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Bones of the Hills by Conn Iggulden

Bones of the Hills (2009)

by Conn Iggulden

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6501514,827 (4.16)26

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The third book in the series, this one slows down considerably, and keeps the reader far less engaged than the first two. It's still really good storytelling, I just got the impression that the author had decided to make x number of novels, and each one to cover y period and events, and he just wasn't that excited about this particular time in the history of Genghis.

I took a little break when I finished it, reading something else in-between, so that tells you how much "I couldn't wait" for the story to continue. I have since, however, picked up the fourth in the series. ( )
  bicyclewriter | Jan 8, 2016 |
Iggulden further develops his series to paint Genghis and his followers in a mixed light - with the capability of greatness and destruction at the same time. Where the first two works painted Genghis' exploits as against a heavily armed and repressive enemy, this work instead shows how the Mongol Empire evolved into a destructive and terrifying force in its own right. ( )
  bdtrump | May 9, 2015 |
The third book in the Conqueror series. An older and wiser Genghis Khan has nearly broken the Chin (China) when people to the West in the Persian society of Khorosan refuse to submit. He fights his was through Korea, all the way to the territory of Shah Ala-ud-din Mohammed in central Asia. There Genghis meets his match in the Shah's thousands of warriors and armed elephants.

Genghis is also dealing with the infighting amongst his son's and must make a decision on an heir before his nation is divided into factions. Revenge also burns for the murder of his younger sister until justice is finally served.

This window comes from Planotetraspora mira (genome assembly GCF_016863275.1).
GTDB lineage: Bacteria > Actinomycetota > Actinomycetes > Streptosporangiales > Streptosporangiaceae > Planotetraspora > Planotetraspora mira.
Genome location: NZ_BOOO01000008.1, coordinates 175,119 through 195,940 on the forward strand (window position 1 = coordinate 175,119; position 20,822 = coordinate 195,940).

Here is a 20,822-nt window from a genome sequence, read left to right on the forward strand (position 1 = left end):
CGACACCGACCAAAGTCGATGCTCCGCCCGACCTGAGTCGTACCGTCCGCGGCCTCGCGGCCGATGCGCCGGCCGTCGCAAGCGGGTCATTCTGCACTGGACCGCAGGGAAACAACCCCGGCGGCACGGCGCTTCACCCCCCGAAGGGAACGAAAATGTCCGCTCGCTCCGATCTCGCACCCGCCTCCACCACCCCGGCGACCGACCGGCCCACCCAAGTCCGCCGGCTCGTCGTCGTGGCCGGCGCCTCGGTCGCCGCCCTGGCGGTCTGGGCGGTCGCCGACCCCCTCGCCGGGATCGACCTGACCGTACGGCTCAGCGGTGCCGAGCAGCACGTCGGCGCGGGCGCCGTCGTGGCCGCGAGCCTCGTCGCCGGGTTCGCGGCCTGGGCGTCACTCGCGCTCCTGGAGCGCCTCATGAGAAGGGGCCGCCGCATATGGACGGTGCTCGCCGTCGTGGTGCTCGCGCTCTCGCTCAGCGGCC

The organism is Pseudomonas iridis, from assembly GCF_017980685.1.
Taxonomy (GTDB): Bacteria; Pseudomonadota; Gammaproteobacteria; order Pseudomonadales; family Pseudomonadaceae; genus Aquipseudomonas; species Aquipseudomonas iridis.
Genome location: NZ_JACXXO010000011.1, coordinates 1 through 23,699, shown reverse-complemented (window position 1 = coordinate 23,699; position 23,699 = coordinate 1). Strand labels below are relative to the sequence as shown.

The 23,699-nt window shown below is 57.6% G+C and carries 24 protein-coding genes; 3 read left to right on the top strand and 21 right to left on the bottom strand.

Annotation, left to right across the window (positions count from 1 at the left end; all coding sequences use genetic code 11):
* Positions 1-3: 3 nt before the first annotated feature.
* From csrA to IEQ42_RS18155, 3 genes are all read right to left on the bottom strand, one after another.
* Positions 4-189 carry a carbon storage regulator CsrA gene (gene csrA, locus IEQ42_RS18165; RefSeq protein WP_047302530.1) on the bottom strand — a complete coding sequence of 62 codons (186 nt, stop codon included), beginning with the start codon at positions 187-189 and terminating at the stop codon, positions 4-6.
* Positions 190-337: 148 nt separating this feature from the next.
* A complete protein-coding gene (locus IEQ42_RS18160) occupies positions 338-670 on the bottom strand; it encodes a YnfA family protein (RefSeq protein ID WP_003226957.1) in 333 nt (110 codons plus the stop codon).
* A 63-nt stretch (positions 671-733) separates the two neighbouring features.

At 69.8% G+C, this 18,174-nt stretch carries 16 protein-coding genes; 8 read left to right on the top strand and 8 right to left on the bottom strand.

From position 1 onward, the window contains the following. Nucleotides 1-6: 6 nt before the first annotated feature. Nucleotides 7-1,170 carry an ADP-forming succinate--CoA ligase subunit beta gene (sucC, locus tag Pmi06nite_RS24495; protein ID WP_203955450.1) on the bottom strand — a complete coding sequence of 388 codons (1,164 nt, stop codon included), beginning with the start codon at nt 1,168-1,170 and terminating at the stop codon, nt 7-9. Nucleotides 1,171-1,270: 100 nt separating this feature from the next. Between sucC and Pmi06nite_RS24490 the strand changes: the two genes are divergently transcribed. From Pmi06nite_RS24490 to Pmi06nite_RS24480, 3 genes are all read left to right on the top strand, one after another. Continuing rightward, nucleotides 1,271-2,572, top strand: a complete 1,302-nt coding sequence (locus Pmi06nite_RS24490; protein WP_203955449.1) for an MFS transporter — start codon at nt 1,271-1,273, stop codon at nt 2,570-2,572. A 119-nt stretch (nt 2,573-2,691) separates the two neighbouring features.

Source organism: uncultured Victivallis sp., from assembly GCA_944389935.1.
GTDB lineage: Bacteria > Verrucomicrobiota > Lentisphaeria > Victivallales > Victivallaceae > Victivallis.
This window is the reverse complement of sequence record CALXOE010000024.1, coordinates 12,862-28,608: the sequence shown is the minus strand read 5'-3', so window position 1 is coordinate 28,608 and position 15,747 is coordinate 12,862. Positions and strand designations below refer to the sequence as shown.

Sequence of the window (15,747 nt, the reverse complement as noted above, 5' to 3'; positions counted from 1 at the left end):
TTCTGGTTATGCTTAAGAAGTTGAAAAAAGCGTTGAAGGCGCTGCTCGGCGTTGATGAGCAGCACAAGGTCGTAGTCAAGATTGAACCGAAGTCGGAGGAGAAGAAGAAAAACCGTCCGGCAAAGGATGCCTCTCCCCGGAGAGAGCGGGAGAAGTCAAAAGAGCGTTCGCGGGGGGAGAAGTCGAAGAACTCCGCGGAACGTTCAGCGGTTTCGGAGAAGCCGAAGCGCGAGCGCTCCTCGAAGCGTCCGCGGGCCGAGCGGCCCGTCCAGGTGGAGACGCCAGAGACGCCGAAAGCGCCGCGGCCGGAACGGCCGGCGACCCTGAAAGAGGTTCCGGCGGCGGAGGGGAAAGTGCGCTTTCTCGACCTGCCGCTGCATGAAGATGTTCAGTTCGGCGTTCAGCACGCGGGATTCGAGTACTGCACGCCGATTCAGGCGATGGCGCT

A well told conclusion to the series that provides an intriguing insight into the life of this important historical figure. ( )
  DebbieMcCauley | Aug 31, 2013 |
Can't get enough. ( )
  oliver-kaye | Nov 3, 2011 |
I have read this book out of order. It is the first book of the series that I have read. Having said that the book seems to stand on its own. I would look up the earlier books and read them in order.

The book is focused on sibling rivalry and war. I wish there were more details of the battle scene climaxes. Conin Iggulden does not have Bernard Cornwell's talent of putting the reader in the battle. I wish there was more description of the everyday life of a Mongol warrior. Perhaps it is in the earlier books. I get a sense of the life but I do not get to "smell the grass". If I did these two points the book would be rated a 5 for sure.

It is a pretty good read but not a great read for me...but then I like details. ( )
  Lynxear | Mar 22, 2010 |
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The mighty Mongol conqueror, Genghis Khan, wreaks a path of destruction along China's Great Wall.

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